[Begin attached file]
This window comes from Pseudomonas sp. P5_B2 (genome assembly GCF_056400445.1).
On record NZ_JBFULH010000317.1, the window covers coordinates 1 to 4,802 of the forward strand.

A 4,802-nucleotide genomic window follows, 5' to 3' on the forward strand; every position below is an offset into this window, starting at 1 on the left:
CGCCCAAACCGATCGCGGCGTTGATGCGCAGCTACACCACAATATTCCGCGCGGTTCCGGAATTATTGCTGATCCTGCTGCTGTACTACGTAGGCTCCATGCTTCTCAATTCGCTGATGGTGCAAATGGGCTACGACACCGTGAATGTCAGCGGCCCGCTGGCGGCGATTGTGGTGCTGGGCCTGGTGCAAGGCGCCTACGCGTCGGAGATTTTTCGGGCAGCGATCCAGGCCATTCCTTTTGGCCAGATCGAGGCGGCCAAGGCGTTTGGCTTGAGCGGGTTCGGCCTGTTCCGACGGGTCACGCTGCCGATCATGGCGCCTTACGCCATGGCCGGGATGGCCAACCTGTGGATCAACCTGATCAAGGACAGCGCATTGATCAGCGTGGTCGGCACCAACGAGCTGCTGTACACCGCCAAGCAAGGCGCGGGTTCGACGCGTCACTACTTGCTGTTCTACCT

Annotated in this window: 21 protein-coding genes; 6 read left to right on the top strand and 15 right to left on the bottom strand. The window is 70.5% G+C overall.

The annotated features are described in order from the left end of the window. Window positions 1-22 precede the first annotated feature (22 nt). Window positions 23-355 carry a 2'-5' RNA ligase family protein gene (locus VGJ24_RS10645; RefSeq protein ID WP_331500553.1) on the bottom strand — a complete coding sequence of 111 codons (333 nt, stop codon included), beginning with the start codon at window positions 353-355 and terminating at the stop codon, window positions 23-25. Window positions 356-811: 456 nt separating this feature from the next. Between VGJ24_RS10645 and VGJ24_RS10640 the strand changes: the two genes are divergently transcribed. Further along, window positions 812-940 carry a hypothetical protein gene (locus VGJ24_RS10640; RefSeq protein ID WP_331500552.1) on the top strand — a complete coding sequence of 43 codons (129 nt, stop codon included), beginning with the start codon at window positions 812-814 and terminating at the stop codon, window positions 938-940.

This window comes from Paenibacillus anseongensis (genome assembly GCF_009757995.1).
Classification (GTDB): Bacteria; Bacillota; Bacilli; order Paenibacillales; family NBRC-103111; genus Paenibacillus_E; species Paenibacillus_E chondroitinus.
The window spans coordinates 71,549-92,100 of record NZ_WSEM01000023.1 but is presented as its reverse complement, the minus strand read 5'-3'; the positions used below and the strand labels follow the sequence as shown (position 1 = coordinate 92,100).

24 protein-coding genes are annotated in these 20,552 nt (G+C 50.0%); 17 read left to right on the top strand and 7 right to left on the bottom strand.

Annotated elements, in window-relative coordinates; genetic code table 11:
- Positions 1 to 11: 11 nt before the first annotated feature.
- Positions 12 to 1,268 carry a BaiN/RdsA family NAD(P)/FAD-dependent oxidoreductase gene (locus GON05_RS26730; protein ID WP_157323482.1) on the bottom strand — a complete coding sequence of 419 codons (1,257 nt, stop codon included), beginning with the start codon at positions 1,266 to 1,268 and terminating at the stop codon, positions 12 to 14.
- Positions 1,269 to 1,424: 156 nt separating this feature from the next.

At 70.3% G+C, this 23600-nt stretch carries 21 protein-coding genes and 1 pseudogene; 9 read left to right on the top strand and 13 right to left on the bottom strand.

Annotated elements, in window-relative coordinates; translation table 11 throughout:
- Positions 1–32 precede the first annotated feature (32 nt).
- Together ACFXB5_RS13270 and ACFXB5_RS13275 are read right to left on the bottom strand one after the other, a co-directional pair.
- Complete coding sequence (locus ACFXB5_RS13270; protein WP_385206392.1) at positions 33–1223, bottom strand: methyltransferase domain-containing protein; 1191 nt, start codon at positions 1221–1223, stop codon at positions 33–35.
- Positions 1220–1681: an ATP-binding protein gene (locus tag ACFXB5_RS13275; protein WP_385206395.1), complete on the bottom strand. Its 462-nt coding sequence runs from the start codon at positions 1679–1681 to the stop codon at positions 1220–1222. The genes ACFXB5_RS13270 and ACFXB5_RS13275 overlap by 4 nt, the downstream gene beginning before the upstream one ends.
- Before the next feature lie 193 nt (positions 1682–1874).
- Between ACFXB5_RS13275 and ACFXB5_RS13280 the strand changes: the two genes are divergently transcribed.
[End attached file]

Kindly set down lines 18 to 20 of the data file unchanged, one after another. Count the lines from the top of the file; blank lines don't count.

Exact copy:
- Together ACFXB5_RS13270 and ACFXB5_RS13275 are read right to left on the bottom strand one after the other, a co-directional pair.
- Complete coding sequence (locus ACFXB5_RS13270; protein WP_385206392.1) at positions 33–1223, bottom strand: methyltransferase domain-containing protein; 1191 nt, start codon at positions 1221–1223, stop codon at positions 33–35.
- Positions 1220–1681: an ATP-binding protein gene (locus tag ACFXB5_RS13275; protein WP_385206395.1), complete on the bottom strand. Its 462-nt coding sequence runs from the start codon at positions 1679–1681 to the stop codon at positions 1220–1222. The genes ACFXB5_RS13270 and ACFXB5_RS13275 overlap by 4 nt, the downstream gene beginning before the upstream one ends.